We also got to hear (and take a photo with) Leslie Silko, a local and Pueblo poet who had helped given rise to the Indigenous voice in poetry. The line for her meet-and-greet was long, but somehow, we managed to get in front and grab a photo with her. It was truly an honor to meet a notable writer during our conference!
Following our first day of orientation, my friends and I wandered out to explore Downtown, specifically Central Avenue– in fact, this street is known for being a section of the iconic Route 66, which stretches from Santa Monica (in Los Angeles, California) all the way to Chicago, Illinois– all 2500 miles (3900 kilometers) of it. Central Avenue is quite colorful, with plenty of bars and restaurants to choose from.
Apparently, New Mexico is a low-key foodie paradise, with plenty of burgeoning eateries serving up a unique, New-Mexican flair that blends Mexican and Pueblo Native American cuisines together (think Tex-Mex, except in New Mexico). The state is famous for its New Mexico chile, which can be spicy, but also smoky and sweet in flavor. My friends and I ate a good amount of dishes which contained the iconic pepper, and we really enjoyed them! I hadn’t expected to be blown away by the food in Albuquerque, but I will say that I was pleasantly surprised by how much I liked it.
On our first night in town, my friends and I went to a New Mexican restaurant where I had tamales (flavored with plenty of the chiles, of course) and sopapillas, a type of fry bread that is unbelievably delicious. It is served with a drizzle of honey, which accentuates the crispy, otherwise bland, flavor of the bread itself. We actually ordered some to-go, although it did not end up keeping well– it is best to consume while fresh.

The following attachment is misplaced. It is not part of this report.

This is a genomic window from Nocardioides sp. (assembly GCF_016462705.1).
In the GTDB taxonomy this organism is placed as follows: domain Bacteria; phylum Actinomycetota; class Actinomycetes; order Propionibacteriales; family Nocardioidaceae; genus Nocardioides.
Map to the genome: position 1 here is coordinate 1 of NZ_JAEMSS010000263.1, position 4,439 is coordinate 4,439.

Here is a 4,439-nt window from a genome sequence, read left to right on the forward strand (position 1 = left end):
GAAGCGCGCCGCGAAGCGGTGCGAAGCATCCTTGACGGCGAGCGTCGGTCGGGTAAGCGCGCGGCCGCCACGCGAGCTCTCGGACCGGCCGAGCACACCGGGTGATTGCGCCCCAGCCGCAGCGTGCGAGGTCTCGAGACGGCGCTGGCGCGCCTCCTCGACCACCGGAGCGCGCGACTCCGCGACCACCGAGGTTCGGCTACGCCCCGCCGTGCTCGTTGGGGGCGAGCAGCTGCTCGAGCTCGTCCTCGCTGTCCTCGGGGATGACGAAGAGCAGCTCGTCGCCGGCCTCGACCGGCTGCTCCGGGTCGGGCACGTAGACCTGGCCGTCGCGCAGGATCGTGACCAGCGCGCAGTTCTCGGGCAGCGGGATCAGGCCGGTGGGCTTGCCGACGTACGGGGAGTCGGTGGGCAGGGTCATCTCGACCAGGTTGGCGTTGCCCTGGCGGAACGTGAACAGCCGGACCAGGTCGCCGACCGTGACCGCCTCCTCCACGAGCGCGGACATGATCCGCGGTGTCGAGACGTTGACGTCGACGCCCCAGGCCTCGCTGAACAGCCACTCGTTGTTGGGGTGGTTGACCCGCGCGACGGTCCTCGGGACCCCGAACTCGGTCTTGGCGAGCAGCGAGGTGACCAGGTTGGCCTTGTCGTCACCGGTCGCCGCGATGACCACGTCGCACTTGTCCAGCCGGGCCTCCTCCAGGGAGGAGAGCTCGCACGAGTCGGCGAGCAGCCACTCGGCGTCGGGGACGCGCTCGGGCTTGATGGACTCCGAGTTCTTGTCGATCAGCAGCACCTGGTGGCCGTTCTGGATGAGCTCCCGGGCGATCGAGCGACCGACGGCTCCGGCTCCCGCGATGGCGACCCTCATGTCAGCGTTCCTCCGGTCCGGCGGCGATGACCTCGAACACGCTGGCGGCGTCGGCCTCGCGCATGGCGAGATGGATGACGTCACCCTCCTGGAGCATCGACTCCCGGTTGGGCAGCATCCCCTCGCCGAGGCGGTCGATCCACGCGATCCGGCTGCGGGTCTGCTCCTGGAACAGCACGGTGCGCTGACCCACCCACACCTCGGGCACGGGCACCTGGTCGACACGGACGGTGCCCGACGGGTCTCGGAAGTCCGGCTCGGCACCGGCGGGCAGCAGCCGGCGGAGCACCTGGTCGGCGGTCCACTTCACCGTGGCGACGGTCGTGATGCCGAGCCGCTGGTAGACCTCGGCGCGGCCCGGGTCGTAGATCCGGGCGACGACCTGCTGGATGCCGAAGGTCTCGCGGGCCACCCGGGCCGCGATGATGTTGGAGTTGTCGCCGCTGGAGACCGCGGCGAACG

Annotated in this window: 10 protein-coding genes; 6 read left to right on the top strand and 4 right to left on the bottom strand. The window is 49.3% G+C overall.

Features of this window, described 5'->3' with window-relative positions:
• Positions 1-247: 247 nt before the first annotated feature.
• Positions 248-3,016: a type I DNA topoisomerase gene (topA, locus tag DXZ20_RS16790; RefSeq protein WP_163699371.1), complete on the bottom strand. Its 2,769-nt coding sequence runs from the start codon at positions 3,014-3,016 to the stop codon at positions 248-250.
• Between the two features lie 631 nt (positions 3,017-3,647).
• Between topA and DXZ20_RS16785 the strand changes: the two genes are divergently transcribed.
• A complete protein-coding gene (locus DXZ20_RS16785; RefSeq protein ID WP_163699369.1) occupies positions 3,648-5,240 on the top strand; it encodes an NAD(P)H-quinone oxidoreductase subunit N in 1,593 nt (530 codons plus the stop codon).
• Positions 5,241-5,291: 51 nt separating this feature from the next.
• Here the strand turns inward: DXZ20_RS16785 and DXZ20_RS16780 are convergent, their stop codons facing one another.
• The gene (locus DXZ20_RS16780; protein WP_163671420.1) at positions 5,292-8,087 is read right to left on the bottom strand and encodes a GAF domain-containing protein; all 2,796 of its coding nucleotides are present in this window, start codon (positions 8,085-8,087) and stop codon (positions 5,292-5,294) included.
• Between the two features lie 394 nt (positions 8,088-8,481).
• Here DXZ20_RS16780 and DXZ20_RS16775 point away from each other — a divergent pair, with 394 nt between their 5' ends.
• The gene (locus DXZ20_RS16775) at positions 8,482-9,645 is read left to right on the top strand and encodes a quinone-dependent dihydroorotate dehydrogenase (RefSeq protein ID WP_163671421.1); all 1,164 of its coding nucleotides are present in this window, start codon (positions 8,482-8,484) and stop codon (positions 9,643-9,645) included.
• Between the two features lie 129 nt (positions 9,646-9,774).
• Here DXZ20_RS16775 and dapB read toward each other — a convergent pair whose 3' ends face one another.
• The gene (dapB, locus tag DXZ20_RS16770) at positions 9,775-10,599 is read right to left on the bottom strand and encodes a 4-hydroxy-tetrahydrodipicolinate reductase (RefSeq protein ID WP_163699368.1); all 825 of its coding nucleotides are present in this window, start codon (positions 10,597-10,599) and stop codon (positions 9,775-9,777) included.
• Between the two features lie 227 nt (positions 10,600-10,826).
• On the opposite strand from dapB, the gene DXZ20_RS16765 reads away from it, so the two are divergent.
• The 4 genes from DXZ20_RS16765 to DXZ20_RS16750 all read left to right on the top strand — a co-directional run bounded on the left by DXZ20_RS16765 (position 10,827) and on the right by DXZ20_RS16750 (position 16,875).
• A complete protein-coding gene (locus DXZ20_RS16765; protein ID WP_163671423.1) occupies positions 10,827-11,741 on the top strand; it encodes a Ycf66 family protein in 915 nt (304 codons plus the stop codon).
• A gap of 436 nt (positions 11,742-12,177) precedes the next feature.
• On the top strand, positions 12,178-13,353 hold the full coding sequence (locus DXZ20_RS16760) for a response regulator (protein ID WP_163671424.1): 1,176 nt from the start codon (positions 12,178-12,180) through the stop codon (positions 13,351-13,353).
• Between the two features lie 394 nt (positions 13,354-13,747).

We also went to lunch (and brunch) at this cafe in Downtown, where it served amazing breakfast burritos, probably the best I’ve ever had. Unfortunately, the cafe has since closed, but to this day, I still dream about that delicious breakfast burrito filled with mashed hash browns, eggs, cheese, green chiles, and chorizo. The chorizo especially made the dish what it was, and I will miss that special dish dearly…
Outside of food, my friends and I visited a bit of the historic part of Albuquerque. We saw the Church of San Felipe de Neri, the oldest Catholic church in town from 1793. There was also a colorful, souvenir part of that plaza, where we wandered the various gift shops and bought some Pueblo-influenced souvenirs to take home.
Albuquerque was, overall, a pleasant city, although I would not say that it was the most-exciting I have been to. Perhaps it was because we only had three days in town, but otherwise, most of our time was focused on the conference and the food scene. We only got glimpses of the Spanish heritage and history in the neighborhoods we checked out.
In general, the city is still growing with its “trendy” scene and, to some extent, remains quite conservative with the notable ageing population I observed in town. If I had to compare it to a city in France (that I visited), it would be Toulouse: a mix of traditional and new, as well as a growing place for people to move into in the years to come. I had a good time, and perhaps if I had a longer stay, I would come to fully see what Albuquerque had to offer.
Thanks for reading, and more to come soon!